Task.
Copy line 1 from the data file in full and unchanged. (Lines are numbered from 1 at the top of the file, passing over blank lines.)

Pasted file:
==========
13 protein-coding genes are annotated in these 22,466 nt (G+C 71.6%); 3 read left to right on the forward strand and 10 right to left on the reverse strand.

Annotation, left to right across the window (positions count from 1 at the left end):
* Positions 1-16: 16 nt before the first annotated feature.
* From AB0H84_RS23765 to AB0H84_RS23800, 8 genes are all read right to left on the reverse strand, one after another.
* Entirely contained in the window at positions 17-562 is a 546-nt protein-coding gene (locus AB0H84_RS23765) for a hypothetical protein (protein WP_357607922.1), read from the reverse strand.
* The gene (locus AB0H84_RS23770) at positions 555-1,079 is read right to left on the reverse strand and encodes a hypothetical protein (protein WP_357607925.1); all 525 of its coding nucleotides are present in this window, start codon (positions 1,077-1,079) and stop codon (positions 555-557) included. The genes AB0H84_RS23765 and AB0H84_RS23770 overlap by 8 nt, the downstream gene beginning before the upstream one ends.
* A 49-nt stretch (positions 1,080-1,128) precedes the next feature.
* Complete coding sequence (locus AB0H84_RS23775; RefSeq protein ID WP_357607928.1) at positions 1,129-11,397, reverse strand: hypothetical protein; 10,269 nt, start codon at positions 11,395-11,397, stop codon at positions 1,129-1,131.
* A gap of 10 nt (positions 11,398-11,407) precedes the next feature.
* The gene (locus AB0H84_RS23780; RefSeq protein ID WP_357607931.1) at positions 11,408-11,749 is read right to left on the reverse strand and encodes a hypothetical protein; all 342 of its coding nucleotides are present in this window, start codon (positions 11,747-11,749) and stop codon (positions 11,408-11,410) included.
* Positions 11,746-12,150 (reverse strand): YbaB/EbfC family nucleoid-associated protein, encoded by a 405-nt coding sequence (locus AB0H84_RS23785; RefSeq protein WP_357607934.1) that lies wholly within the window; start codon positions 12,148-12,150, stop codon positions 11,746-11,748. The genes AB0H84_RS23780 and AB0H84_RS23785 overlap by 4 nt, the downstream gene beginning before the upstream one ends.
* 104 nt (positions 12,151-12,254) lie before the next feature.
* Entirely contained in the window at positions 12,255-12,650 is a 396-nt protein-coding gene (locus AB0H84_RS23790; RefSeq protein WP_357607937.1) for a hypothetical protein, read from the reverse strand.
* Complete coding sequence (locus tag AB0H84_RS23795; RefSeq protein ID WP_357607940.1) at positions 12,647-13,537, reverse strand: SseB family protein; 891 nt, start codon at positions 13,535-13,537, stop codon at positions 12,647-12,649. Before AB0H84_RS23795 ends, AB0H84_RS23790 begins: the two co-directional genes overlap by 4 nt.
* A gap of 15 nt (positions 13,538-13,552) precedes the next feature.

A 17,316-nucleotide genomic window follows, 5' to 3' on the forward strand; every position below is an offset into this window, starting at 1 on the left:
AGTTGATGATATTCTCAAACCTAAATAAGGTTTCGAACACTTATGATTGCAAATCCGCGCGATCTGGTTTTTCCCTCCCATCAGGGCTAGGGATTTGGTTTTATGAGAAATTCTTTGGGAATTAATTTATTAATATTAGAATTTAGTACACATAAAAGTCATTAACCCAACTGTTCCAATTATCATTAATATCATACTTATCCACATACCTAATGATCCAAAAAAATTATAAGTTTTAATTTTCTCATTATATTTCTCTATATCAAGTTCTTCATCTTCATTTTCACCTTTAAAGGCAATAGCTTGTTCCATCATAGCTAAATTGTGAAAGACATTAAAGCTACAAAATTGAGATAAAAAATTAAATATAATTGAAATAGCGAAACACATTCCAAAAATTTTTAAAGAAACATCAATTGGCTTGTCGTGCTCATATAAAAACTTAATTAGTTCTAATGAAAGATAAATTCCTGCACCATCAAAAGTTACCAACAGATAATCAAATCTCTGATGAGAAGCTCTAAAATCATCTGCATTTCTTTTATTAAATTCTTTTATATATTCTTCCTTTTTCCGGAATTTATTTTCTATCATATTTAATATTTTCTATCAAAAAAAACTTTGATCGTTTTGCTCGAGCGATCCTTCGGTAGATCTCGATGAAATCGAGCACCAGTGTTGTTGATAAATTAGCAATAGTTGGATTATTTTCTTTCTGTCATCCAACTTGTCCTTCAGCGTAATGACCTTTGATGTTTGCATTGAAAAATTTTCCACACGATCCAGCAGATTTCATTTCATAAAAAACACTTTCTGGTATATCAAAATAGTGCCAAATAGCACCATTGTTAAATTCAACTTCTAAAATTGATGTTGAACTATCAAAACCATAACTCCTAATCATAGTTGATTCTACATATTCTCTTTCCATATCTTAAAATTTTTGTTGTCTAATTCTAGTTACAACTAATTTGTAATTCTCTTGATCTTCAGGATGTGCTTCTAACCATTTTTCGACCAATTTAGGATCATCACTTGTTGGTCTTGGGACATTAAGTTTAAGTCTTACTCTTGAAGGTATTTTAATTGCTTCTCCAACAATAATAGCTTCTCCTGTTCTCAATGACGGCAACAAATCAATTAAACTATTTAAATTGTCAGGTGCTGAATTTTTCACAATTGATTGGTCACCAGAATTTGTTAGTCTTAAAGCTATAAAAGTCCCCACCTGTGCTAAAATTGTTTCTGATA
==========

13 protein-coding genes are annotated in these 22,466 nt (G+C 71.6%); 3 read left to right on the forward strand and 10 right to left on the reverse strand.